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Posts Tagged ‘Democracy’

What is the Samagi Balawegaya

November 18, 2013 Leave a comment

For the past few weeks I have been asking people to join the Samagi Youth Corp, and rightly so many of them have asked me what exactly is the Samagi and what are the goals of the Samagi Youth.

I am taking this time to write a brief summary of what the Samagi is and how the youth corp will operate.

The Samagi Balawegaya (Force for Unity) is a coalition of civil society activists, trade unions, media groups, politicians and individuals who are concerned about and are dedicated to working towards a sustainable and all-inclusive future for Sri Lanka. The Samagi as a whole has agreed upon the ten principles detailed below: 

ONE 

Abolishing Executive Presidency 

TWO

Strengthening of Good Governance by re-installing the 17th Amendment to the constitution and removal of the obstructionist clauses under 18th Amendment

THREE

Affirming a united Sri Lankan identity by conserving the rights of every ethnic group in Sri Lanka’s diversity.

FOUR

Strengthening of Parliamentary democracy by repealing “Manaapaya” system

FIVE

Right to Information and Freedom Expression and Freedom

SIX

Re-affirming Rule of Law and Independence of Judiciary

SEVEN

Controlling Cost of Living and Implementing anti-corruption laws

EIGHT

Preservation and Strengthening of Universal Education and Healthcare benefits

NINE

Reducing the poverty and implementing a truly people-centric development plan for the country

TEN

Implementation of LLRC Recommendations

These ten principles will form the backbone of the Samagi as we continue to push the current government towards the change that the people of Sri Lanka are asking for.

What is the Samagi Youth Corp?

The Samagi Youth Corp is an arm of the Samagi that will work alongside the youth of this country who are committed to ensuring a future that we all agree upon. The main aim of the Youth corp is to demand from the government the necessary assistance in helping them build a future that is not only prosperous but also sustainable. 

Politics and politicians have, for too long, been allowed to sneak past the voters with the outdated populist methods. As the youth it is now our turn to take a step forward and start asking the hard questions and once again force the politicians to return to the role of being the representatives of the people. 

Asking the questions alone will not be enough, the Samagi youth will take upon itself the lead role. As we expand through the provinces, the corp will form a consensus among their peers over issues that our generation will be forced to inherit. The tough questions must be asked both of ourselves and the government. The traditional image of the role of the youth in society must be re-evaluated.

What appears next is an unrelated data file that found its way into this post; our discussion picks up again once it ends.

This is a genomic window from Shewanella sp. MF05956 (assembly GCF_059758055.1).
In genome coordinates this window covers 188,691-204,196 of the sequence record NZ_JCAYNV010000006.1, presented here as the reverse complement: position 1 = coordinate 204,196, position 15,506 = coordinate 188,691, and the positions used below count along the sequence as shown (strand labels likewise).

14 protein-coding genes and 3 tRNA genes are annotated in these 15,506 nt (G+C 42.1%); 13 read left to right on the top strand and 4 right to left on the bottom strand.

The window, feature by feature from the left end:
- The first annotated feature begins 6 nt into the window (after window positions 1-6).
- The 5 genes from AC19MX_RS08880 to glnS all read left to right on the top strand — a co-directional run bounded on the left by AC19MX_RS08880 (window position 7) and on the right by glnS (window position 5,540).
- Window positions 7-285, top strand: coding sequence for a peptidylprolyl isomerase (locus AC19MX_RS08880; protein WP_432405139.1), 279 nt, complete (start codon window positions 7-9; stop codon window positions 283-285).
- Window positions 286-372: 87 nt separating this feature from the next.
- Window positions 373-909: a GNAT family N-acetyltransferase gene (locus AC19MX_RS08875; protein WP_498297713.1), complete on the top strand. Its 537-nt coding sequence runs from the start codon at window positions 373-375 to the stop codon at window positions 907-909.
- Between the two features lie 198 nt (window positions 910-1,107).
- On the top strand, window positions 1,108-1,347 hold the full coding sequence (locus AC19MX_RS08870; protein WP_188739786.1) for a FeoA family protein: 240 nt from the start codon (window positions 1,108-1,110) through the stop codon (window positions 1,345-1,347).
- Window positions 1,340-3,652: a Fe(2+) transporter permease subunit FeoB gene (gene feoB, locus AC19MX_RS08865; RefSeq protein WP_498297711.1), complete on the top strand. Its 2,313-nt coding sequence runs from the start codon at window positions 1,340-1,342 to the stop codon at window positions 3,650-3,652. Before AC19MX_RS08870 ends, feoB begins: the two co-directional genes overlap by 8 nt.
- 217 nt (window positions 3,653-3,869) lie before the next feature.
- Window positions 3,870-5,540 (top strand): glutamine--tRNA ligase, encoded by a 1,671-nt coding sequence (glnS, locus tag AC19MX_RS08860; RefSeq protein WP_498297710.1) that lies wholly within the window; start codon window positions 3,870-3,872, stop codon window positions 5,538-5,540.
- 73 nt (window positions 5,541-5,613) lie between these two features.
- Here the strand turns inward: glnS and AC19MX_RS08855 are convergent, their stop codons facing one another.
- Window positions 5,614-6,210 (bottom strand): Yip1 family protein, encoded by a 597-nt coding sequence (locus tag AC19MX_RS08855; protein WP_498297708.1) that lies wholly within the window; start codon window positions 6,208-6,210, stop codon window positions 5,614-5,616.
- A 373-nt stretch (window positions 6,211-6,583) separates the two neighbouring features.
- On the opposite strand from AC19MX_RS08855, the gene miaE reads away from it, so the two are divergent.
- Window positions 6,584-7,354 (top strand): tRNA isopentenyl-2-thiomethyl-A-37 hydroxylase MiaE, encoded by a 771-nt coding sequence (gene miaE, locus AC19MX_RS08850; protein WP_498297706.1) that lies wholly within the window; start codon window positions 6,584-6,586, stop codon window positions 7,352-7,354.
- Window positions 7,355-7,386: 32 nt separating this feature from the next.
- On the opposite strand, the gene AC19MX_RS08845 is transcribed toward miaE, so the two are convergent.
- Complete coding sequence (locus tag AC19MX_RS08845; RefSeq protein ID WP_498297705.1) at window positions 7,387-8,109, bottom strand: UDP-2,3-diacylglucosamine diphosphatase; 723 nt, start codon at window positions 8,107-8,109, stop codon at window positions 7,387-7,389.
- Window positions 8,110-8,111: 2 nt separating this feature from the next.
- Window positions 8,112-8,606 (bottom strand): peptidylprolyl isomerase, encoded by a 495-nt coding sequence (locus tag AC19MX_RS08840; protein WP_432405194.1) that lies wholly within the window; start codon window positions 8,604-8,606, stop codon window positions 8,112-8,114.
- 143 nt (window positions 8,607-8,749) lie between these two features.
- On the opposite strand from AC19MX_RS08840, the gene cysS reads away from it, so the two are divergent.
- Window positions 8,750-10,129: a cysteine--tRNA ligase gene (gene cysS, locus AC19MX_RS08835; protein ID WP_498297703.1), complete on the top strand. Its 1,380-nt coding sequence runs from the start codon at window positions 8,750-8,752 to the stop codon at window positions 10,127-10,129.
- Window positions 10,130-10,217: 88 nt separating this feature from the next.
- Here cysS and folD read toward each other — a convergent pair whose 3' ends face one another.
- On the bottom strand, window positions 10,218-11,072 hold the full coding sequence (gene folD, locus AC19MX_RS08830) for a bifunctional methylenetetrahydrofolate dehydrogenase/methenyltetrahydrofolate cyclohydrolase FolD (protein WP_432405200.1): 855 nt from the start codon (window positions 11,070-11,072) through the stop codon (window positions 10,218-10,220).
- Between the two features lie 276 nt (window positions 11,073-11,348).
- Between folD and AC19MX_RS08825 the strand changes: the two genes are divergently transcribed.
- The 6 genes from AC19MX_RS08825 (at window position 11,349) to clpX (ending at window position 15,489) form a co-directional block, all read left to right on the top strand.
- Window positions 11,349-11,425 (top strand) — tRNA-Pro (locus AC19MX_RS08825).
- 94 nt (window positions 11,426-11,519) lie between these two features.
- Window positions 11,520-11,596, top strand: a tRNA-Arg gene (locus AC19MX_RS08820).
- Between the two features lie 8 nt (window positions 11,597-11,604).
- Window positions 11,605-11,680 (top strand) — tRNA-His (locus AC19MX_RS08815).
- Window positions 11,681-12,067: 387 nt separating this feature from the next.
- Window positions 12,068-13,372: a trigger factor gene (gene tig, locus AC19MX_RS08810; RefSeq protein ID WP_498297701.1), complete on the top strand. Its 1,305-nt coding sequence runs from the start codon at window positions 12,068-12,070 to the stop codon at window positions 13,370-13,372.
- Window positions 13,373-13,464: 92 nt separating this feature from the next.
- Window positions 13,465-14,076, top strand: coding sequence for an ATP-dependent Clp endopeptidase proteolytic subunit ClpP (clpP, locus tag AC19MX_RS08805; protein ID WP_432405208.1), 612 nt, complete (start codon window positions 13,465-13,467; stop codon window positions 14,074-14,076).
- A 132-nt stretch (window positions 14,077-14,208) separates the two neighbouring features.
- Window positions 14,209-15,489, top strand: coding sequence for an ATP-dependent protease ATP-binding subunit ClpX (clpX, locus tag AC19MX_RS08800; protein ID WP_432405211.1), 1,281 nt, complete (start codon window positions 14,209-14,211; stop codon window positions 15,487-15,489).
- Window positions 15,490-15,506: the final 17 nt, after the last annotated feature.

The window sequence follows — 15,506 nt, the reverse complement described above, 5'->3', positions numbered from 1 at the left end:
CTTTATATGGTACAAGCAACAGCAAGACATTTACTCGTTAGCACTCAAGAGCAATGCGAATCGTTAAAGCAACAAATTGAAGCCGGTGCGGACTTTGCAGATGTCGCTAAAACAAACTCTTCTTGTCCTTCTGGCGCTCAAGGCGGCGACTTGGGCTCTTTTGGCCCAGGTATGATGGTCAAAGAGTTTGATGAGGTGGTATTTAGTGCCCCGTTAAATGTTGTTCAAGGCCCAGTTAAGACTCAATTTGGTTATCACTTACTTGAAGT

While the demands are made of the government, we the youth must be prepared to work towards achieving the future that we want. 

The Samagi Youth Corp is throwing out an open invitation to all those who are interested to join up.

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Morsi; The New Kid On The Block

November 26, 2012 Leave a comment

Egypt’s newly instated President, Mohamed Morsi, successfully orchestrated a ceasefire between Palestine and Israel this past week. In doing so he has announced himself as a key player in the post Arab Spring Middle East.

For many outside of Egypt, Morsi was a relatively unknown character prior to the ousting of Hosni Mubarak in 2011. Despite being a political figure for the better part of the 2000s, he failed to make headlines until he contested and won the Presidential election earlier this year.

Love him or hate him Mubarak left Morsi with some big shoes to fill. While his success was greeted with much jubilation in Egypt the rest of the world was waiting to see what the new President of the Middle East’s most populous state was capable of.

His opportunity of a meaningful contribution to the region came on November 14 when hostilities between Israel and Palestine escalated to aerial bombardment.

The US, which has been a vital component in the affairs of the Middle East for the past decade, was quick to jump in. Barack Obama voiced his support for Israel, justifying their defence of their country.

Obama’s relationship with Benjamin Netanyahu could be described as formal at best. Support for this act of aggression is surprising considering the heavy criticism Bashar al-Assad has received for similar action. The recently re-elected President’s support for Netanyahu would have come as a shock and disappointment to many.

Morsi’s time had arrived. With many people questioning America’s stance, Egypt came to forefront by hastily securing a peace accord between the two groups. It avoided, what was gearing up to be, an invasion of the Gaza strip by Israel. Morsi was suddenly the mediator of peace in the Middle East. Had the Arab Spring produced a leader who was capable of leading the region forward?